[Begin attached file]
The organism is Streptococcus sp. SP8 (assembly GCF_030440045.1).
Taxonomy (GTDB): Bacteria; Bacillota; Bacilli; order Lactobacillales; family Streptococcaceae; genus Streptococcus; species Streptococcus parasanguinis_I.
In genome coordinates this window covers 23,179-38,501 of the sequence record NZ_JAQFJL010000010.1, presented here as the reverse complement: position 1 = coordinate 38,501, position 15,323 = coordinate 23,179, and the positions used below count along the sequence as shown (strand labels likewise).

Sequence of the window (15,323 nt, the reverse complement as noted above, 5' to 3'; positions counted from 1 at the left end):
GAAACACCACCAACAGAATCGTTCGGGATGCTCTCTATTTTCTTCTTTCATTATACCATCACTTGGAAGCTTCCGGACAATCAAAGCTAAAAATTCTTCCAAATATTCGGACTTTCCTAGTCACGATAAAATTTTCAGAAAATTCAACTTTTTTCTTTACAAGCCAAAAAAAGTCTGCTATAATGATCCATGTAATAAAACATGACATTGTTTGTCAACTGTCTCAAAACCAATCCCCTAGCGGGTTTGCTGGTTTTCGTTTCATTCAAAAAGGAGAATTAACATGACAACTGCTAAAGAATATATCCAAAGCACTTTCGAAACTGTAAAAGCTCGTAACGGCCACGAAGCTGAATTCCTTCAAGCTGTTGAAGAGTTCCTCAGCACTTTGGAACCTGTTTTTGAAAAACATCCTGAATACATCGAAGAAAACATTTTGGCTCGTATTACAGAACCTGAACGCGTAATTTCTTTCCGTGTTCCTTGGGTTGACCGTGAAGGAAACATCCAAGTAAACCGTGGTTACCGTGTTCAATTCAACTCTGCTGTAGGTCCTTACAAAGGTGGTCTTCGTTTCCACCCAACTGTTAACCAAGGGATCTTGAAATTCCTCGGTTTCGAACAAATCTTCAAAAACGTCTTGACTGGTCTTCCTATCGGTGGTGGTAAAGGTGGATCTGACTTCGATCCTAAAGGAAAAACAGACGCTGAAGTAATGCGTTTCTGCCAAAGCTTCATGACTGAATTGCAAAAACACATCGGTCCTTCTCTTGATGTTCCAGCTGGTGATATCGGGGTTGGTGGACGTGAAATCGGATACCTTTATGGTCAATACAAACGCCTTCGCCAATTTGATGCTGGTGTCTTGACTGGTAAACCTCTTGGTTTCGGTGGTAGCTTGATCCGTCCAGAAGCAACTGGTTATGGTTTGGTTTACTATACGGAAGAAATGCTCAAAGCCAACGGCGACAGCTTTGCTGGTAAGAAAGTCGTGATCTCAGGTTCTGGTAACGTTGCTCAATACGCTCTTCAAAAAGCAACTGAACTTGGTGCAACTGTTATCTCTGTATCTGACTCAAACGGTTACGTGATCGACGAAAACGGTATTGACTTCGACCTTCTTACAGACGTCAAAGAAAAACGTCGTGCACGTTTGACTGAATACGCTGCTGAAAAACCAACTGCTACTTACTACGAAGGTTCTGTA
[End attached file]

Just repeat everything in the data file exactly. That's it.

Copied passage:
The organism is Streptococcus sp. SP8 (assembly GCF_030440045.1).
Taxonomy (GTDB): Bacteria; Bacillota; Bacilli; order Lactobacillales; family Streptococcaceae; genus Streptococcus; species Streptococcus parasanguinis_I.
In genome coordinates this window covers 23,179-38,501 of the sequence record NZ_JAQFJL010000010.1, presented here as the reverse complement: position 1 = coordinate 38,501, position 15,323 = coordinate 23,179, and the positions used below count along the sequence as shown (strand labels likewise).

Sequence of the window (15,323 nt, the reverse complement as noted above, 5' to 3'; positions counted from 1 at the left end):
GAAACACCACCAACAGAATCGTTCGGGATGCTCTCTATTTTCTTCTTTCATTATACCATCACTTGGAAGCTTCCGGACAATCAAAGCTAAAAATTCTTCCAAATATTCGGACTTTCCTAGTCACGATAAAATTTTCAGAAAATTCAACTTTTTTCTTTACAAGCCAAAAAAAGTCTGCTATAATGATCCATGTAATAAAACATGACATTGTTTGTCAACTGTCTCAAAACCAATCCCCTAGCGGGTTTGCTGGTTTTCGTTTCATTCAAAAAGGAGAATTAACATGACAACTGCTAAAGAATATATCCAAAGCACTTTCGAAACTGTAAAAGCTCGTAACGGCCACGAAGCTGAATTCCTTCAAGCTGTTGAAGAGTTCCTCAGCACTTTGGAACCTGTTTTTGAAAAACATCCTGAATACATCGAAGAAAACATTTTGGCTCGTATTACAGAACCTGAACGCGTAATTTCTTTCCGTGTTCCTTGGGTTGACCGTGAAGGAAACATCCAAGTAAACCGTGGTTACCGTGTTCAATTCAACTCTGCTGTAGGTCCTTACAAAGGTGGTCTTCGTTTCCACCCAACTGTTAACCAAGGGATCTTGAAATTCCTCGGTTTCGAACAAATCTTCAAAAACGTCTTGACTGGTCTTCCTATCGGTGGTGGTAAAGGTGGATCTGACTTCGATCCTAAAGGAAAAACAGACGCTGAAGTAATGCGTTTCTGCCAAAGCTTCATGACTGAATTGCAAAAACACATCGGTCCTTCTCTTGATGTTCCAGCTGGTGATATCGGGGTTGGTGGACGTGAAATCGGATACCTTTATGGTCAATACAAACGCCTTCGCCAATTTGATGCTGGTGTCTTGACTGGTAAACCTCTTGGTTTCGGTGGTAGCTTGATCCGTCCAGAAGCAACTGGTTATGGTTTGGTTTACTATACGGAAGAAATGCTCAAAGCCAACGGCGACAGCTTTGCTGGTAAGAAAGTCGTGATCTCAGGTTCTGGTAACGTTGCTCAATACGCTCTTCAAAAAGCAACTGAACTTGGTGCAACTGTTATCTCTGTATCTGACTCAAACGGTTACGTGATCGACGAAAACGGTATTGACTTCGACCTTCTTACAGACGTCAAAGAAAAACGTCGTGCACGTTTGACTGAATACGCTGCTGAAAAACCAACTGCTACTTACTACGAAGGTTCTGTA